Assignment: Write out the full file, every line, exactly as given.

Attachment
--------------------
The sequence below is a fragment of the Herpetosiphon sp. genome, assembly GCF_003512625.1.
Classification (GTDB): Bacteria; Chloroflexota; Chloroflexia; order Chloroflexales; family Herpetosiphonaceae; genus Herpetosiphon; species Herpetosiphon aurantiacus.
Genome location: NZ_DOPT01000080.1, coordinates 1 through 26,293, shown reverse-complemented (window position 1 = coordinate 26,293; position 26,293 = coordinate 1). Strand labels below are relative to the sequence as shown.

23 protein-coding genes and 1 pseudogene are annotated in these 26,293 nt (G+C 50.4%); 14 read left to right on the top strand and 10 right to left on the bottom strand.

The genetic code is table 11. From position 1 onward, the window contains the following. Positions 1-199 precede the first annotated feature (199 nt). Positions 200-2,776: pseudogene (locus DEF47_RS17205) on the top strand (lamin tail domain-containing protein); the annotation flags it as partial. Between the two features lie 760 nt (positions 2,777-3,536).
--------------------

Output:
The sequence below is a fragment of the Herpetosiphon sp. genome, assembly GCF_003512625.1.
Classification (GTDB): Bacteria; Chloroflexota; Chloroflexia; order Chloroflexales; family Herpetosiphonaceae; genus Herpetosiphon; species Herpetosiphon aurantiacus.
Genome location: NZ_DOPT01000080.1, coordinates 1 through 26,293, shown reverse-complemented (window position 1 = coordinate 26,293; position 26,293 = coordinate 1). Strand labels below are relative to the sequence as shown.

23 protein-coding genes and 1 pseudogene are annotated in these 26,293 nt (G+C 50.4%); 14 read left to right on the top strand and 10 right to left on the bottom strand.

The genetic code is table 11. From position 1 onward, the window contains the following. Positions 1-199 precede the first annotated feature (199 nt). Positions 200-2,776: pseudogene (locus DEF47_RS17205) on the top strand (lamin tail domain-containing protein); the annotation flags it as partial. Between the two features lie 760 nt (positions 2,777-3,536).